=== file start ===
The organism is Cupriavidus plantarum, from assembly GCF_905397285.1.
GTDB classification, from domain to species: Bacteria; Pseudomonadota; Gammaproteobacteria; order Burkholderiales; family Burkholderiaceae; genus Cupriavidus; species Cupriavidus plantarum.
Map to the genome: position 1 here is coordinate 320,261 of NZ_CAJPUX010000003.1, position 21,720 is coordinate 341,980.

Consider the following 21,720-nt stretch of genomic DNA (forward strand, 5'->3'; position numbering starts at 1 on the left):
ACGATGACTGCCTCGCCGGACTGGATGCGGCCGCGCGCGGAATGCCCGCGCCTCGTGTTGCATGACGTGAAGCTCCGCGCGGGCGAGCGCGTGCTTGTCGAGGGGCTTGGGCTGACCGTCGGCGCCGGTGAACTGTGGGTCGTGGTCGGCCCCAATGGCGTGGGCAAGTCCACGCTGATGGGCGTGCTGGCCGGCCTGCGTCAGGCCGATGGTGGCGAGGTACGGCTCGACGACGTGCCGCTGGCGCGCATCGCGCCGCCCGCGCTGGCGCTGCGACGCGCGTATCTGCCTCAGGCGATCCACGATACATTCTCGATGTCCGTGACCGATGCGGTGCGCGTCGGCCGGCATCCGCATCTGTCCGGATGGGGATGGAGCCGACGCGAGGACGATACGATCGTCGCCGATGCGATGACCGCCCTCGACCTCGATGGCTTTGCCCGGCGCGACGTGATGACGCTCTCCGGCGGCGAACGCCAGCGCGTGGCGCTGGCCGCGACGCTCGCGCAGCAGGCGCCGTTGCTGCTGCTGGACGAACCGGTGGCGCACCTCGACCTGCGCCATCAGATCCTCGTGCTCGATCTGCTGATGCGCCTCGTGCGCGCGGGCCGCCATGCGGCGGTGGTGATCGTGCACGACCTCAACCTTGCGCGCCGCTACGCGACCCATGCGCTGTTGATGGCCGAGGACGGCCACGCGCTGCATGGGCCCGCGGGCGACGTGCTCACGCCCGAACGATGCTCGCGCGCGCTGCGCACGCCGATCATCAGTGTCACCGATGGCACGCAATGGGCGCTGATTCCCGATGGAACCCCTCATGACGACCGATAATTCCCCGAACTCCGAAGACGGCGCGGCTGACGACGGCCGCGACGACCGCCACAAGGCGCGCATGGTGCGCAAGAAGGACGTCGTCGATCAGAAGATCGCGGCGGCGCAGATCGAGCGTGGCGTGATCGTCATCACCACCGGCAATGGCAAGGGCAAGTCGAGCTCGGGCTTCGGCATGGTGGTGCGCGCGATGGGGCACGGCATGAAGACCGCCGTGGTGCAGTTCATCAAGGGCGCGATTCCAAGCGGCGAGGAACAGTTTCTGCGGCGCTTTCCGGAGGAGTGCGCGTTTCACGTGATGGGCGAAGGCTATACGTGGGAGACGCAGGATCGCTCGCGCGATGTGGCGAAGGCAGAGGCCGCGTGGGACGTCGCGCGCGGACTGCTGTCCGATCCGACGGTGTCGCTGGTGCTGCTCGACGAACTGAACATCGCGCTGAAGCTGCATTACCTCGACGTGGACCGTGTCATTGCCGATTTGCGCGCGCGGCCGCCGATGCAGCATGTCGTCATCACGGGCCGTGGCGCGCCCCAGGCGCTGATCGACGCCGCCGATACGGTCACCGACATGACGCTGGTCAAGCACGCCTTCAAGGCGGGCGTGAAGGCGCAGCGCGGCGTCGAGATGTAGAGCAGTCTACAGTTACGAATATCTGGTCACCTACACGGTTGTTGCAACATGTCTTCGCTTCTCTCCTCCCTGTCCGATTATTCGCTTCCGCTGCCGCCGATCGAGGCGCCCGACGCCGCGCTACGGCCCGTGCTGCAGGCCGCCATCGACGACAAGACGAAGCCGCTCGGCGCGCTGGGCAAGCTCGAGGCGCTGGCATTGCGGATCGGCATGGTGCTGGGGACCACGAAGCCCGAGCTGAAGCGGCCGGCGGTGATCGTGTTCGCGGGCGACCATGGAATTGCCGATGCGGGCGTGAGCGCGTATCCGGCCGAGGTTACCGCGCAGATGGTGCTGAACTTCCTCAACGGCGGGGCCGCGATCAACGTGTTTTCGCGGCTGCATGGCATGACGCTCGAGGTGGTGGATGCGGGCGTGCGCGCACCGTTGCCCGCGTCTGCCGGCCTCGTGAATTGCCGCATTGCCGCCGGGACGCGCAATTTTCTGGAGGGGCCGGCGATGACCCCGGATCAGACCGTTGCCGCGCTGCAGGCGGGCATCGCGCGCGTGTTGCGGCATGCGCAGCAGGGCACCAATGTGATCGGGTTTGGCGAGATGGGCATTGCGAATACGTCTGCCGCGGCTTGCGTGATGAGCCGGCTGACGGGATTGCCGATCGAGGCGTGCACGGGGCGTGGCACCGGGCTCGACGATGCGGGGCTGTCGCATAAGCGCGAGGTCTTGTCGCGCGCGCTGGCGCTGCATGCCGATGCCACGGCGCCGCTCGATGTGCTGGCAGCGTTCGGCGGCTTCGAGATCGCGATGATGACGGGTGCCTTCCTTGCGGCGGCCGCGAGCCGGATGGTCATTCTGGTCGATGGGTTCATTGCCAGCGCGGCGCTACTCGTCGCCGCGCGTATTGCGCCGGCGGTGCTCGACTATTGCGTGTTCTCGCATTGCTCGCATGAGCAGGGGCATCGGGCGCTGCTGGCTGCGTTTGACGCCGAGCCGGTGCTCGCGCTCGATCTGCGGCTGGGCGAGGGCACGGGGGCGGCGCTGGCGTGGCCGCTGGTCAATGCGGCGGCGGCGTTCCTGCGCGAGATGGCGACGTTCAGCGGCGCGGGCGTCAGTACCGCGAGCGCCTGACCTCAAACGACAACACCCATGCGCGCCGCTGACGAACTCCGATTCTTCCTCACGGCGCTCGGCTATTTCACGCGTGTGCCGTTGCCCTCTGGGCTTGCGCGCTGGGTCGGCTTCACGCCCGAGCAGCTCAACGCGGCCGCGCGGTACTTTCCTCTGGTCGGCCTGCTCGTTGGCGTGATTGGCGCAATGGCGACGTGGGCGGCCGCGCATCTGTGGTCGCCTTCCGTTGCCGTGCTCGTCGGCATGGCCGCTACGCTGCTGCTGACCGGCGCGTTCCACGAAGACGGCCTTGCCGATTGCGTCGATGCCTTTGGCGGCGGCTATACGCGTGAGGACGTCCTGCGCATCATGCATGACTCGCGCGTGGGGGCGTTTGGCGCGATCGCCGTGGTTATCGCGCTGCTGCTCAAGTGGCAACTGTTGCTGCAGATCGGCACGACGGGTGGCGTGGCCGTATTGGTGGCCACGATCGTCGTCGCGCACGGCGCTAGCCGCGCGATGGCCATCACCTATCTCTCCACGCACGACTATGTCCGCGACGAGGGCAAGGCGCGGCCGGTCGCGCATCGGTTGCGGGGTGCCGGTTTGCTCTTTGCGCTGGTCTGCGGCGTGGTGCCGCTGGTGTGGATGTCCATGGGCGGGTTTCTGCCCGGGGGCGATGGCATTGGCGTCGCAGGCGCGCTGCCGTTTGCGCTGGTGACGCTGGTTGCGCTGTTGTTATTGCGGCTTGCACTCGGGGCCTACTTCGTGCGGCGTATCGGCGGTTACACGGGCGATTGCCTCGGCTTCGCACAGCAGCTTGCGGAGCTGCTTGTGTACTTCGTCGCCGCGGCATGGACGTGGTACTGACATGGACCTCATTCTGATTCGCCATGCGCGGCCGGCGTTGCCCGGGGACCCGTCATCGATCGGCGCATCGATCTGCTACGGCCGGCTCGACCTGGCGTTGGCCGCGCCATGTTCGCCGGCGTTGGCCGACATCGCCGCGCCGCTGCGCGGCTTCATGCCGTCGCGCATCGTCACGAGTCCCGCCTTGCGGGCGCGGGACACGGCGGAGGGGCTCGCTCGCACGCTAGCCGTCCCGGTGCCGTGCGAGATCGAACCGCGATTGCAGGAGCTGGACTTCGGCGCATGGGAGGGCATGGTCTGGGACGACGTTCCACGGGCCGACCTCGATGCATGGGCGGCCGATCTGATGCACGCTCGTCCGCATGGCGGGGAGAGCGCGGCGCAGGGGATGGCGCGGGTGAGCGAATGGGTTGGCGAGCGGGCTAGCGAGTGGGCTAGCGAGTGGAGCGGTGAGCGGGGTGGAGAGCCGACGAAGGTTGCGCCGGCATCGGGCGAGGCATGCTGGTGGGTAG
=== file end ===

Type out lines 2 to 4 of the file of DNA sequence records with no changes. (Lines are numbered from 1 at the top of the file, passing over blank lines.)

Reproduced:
GTDB classification, from domain to species: Bacteria; Pseudomonadota; Gammaproteobacteria; order Burkholderiales; family Burkholderiaceae; genus Cupriavidus; species Cupriavidus plantarum.
Map to the genome: position 1 here is coordinate 320,261 of NZ_CAJPUX010000003.1, position 21,720 is coordinate 341,980.

Consider the following 21,720-nt stretch of genomic DNA (forward strand, 5'->3'; position numbering starts at 1 on the left):